Brewing a culture

TOASTING A TREND. Craft beers are becoming ever more popular in South Africa. Pictures: www.sxc.hu.

For a beer to be considered “craft”, it needs to fulfil certain categories: It needs to use quality ingredients and is often brewed using traditional methods; it is not corporately owned and there is a limit to the amount of beer it can produce in a year.

But how did craft beer suddenly appear on our shelves and in our bottle stores?

In the United States, Prohibition reigned supreme between 1920 and 1933. This made it illegal to produce, transport or sell liquor. During this time, breweries died out almost completely. It is said that only 50 breweries survived prohibition. When prohibition lifted, only the largest breweries that brewed bland, mainstream, light lagers survived.

The craft brewer all but died. The seventies saw a surge in home brewers as people began making beers they could no longer buy. This is where the modern craft beer revolution started, although it would take a while to reach South Africa.

The current revival is attributed to the open-share attitude of these brewers. As they began collaborating and sharing tips and techniques, they began creating flavours and aromas never before associated with beer. These interesting and unique brews became known as “craft beers”, as the brewers “crafted” the different ales and lagers.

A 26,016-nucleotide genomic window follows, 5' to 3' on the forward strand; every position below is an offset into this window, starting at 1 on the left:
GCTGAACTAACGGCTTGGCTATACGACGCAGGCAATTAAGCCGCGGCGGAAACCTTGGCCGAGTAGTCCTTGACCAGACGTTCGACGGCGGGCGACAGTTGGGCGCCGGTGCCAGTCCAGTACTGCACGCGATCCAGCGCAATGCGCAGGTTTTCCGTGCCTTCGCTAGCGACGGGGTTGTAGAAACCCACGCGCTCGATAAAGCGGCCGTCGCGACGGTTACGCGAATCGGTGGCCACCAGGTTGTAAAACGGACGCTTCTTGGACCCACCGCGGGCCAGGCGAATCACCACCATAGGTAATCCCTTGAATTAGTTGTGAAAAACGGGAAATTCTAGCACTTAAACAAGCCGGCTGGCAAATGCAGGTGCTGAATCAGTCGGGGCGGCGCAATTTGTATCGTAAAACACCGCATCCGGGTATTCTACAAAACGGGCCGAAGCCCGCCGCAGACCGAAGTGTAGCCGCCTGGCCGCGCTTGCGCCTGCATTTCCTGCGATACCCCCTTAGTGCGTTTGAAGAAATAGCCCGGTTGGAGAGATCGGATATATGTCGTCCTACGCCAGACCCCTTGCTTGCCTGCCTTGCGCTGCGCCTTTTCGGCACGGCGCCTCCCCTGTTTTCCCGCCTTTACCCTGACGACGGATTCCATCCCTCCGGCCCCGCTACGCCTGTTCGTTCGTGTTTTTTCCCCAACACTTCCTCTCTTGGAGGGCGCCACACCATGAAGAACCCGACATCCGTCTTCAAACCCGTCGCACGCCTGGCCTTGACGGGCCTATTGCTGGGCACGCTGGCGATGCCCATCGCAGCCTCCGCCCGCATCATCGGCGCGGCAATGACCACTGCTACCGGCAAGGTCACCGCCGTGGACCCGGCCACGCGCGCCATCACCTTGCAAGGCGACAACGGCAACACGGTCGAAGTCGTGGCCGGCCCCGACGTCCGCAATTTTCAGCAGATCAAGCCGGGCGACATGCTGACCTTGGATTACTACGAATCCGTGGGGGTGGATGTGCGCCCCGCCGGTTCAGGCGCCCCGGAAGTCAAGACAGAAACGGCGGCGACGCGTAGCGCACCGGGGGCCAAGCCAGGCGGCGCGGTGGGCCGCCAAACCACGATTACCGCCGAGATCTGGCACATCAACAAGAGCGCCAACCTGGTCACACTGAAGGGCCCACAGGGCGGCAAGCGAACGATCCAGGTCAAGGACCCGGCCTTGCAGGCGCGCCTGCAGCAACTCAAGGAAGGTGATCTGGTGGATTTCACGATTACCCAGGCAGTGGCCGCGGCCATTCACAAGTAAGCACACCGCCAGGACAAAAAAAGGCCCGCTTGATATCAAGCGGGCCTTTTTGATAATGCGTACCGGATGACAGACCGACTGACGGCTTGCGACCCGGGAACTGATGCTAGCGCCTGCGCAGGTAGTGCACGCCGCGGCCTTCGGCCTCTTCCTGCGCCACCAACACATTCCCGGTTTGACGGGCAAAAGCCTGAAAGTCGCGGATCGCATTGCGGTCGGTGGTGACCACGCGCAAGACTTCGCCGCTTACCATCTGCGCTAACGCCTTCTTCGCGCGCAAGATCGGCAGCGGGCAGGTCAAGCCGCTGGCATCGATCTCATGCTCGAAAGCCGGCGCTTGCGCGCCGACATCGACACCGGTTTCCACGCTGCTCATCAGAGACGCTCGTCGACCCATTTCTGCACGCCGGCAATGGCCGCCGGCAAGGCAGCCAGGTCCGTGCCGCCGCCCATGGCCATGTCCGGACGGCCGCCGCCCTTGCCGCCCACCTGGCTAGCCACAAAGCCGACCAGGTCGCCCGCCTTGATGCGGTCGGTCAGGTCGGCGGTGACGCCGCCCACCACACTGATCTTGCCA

As craft beer gained popularity, a new, infectious culture began to emerge. Some would say that the craft beer culture of supporting the underdog, experimenting and thinking out-of-the-box and learning how to do things and make things for oneself has been as popular as the beer itself. People who originally didn’t think of themselves as beer-drinkers have been tempted to try craft beer because of the culture associated with drinking it.

As craft beer grew in the US, it became more popular on the continent as well. While UK brewers are slowly catching up, the US still hosts the most micro-brewers and offers the widest array of craft beers. Brewers in Europe are following suit by imitating these American brewers.

“We very much wanted to put our own spin on the beers, inspired by the US scene”, says James Watt, head of stuff at Brewdog, a popular Scottish brewery that was founded in 2007.

“It was more this irreverence and pioneering spirit we wanted to follow as opposed to specific beer styles.”

The craft beer revolution in South Africa began a few years ago, but rapidly expanded in 2012/2013 as micro-breweries began springing up far and wide. Restaurants who previously stocked only the big brand names on tap are now ordering Darling Brew or cases of &Union each month.

“The key to appreciating craft beer is being educated in what to expect from it”, says Rob Heyns, founder of the leagueofbeers.com. “Once people know the possible flavours and methods of brewing craft beer, they can start looking for a beer that suits their personality, lifestyle and palate.”

While the craft beer revolution may have begun only as a trend, it has entrenched itself as a culture and way of thinking. This indicates that craft beer is here to stay in South Africa and around the world.

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